There are reasons to be afraid. But there are more reasons to be you.
Most people that know me would say that I am a patient person. Recently while attending a meeting for a project I’m working on, that patience was tested. A man that I work with kept interrupting another woman and I every time we spoke. At first I thought it must have been an accident and I let it go. I attempted to continue expressing my thoughts after he finished interrupting. However, it KEPT happening. I noticed the other woman get quiet. It seemed as though she took the interruptions personally.
Soon thereafter, I was reminded that this was not an isolated experience. In a 2014 study at George Washington University on communication behaviors, the men who participated in that study interrupted women 33 percent more often than when they were talking with men.* This may not seem like the biggest deal but when you’re in a meeting trying to get a point across, the last thing you want is to be cut short. Sometimes I see men interrupt women as a way to assert their power and some women, like the one I work with, are discouraged from speaking. Another study, “Can an Angry Woman Get Ahead?” concluded that men who became angry were rewarded, but that angry women were seen as incompetent and unworthy of power in the workplace.** Angry men are seen as “passionate” and guys who will “do whatever it takes.” Women who do the exact same thing will be labeled as “emotional.” Unfortunately, gender biases have been a part of our culture and still permeate our social lives.
Often, women in the workplace can’t even speak out about these issues or the subsequent feelings of frustration because they fear being reprimanded. So what’s a woman to do?
For me, losing my voice is not an option. I want to be heard but I also want to maintain my professionalism while being liked. I’m sure the man in my meeting meant no harm; he had a thought and just decided to jump in. Once I got used to his habit of interrupting me, I would politely say something like, “I was right in the middle of a point, but you can have the floor as soon as I’m done,” and then continue on with what I was saying. Once politely called out most of the time it will put an end to any rudeness.
In order to have this kind of poise and balance, it is important to have faith in yourself. The more confident you are and the more you are able to identify the bad behavior of other people, the less these things will bother you. As women, it is important to never feel like you have to be more “like a man” to do well in business. Women have amazing unique “feminine” qualities that make us exceptional. We are limitlessly creative, empathic communicators, and we tend to do well under pressure. Yes – there are reasons to be afraid. But there are more reasons to speak up, stand out, and contribute. So be assertive, and fearlessly embrace power of your voice.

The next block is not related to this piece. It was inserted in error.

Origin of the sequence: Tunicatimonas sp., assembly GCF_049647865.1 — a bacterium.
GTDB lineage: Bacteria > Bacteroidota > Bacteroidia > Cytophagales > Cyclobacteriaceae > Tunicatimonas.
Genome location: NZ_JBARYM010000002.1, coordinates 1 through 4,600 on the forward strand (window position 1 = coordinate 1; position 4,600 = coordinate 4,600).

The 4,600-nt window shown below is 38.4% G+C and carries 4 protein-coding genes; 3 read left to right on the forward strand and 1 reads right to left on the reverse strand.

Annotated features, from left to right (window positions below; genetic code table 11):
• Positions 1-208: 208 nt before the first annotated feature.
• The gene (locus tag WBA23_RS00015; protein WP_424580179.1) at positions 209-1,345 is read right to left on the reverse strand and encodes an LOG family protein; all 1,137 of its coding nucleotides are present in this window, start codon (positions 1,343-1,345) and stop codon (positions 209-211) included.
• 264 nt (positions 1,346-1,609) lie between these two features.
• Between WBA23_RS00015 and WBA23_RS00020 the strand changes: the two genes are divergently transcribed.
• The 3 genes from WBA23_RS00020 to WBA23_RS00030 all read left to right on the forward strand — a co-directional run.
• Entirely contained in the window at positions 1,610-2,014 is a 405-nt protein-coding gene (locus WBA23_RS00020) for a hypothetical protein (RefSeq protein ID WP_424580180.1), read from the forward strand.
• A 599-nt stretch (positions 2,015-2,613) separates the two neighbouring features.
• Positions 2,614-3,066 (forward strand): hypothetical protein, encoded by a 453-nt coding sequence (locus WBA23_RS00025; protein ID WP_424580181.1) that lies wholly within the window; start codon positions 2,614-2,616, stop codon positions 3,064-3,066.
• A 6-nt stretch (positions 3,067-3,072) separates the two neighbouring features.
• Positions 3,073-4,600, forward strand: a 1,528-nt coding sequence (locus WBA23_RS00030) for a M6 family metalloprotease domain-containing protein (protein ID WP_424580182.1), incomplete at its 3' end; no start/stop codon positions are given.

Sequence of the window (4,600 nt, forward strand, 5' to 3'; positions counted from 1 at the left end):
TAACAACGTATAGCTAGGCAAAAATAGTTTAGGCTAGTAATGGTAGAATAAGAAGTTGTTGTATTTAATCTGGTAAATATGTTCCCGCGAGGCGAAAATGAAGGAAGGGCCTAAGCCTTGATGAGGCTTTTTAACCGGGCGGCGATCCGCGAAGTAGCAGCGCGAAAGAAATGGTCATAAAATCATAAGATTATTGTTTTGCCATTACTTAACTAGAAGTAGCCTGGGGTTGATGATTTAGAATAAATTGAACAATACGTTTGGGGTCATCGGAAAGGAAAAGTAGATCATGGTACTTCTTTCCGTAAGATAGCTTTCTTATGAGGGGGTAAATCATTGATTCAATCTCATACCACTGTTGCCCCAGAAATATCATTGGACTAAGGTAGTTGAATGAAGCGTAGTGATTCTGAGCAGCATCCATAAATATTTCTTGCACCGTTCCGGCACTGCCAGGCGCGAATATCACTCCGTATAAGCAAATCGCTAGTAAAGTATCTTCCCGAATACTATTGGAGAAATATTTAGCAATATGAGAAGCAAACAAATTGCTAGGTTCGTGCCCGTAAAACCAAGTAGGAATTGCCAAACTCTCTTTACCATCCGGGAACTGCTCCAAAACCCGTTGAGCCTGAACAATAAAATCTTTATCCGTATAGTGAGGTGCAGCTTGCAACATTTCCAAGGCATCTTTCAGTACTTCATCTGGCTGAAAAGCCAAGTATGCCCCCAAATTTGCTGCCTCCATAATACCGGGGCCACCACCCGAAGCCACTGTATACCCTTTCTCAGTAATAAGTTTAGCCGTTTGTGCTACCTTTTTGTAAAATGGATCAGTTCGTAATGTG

The Audacity of the Professional Woman
- Every once in a while, in your quiet time, revisit your personal gifts and makes you valuable.
- Understand that everyone has biases.
- When people try to limit you with their biases and behavior, be kind but confidently pursue your goals.
- Build your support circle with people that reaffirm your self-worth and value. They help prepare you for the moments of testing.
Spiced Masala Shrimp
- 1 cup plain whole-milk yogurt
- 2 tsp Life is a Recipe® Garam Masala
- 1/2 tsp cayenne pepper (more to taste)
- 1 tsp turmeric
- 1 ½ tsp curry powder
- 2 tbsp vegetable oil
- 2 cups onions (chopped)
- 4 garlic cloves (chopped)
- 1 can diced tomatoes in juice (28-ounce can)
- Salt (to taste)
- Pepper (to taste)
- 2 Pounds Uncooked Large Shrimp (peeled, deveined)
- 1 ½ Tbsp Fresh Lemon Juice
- ½ Cup Fresh Cilantro (chopped)
- ¼ Cup Green Onion Tops (chopped)
- 1 Can Unsweetened Coconut Milk (13 ½ ounce can)
- 2 Tbsp Vegetable Oil
In a large skillet heat oil over medium heat.
Next, add in onions and saute until golden brown.
Add garlic, garam masala, turmeric, curry powder and cayenne pepper and mix well.
Puree yogurt and the can of tomatoes with juice.
Add onion mixture to blender and puree again.
In a large pan, heat oil over medium heat.
Add in shrimp and cook for about two minutes.
Add in coconut milk.
Next, Add in green onions, masala mixture, cilantro, and lemon juice.
Let simmer for 2-3 minutes.
Add salt and pepper to taste.
Serve on a bed of rice.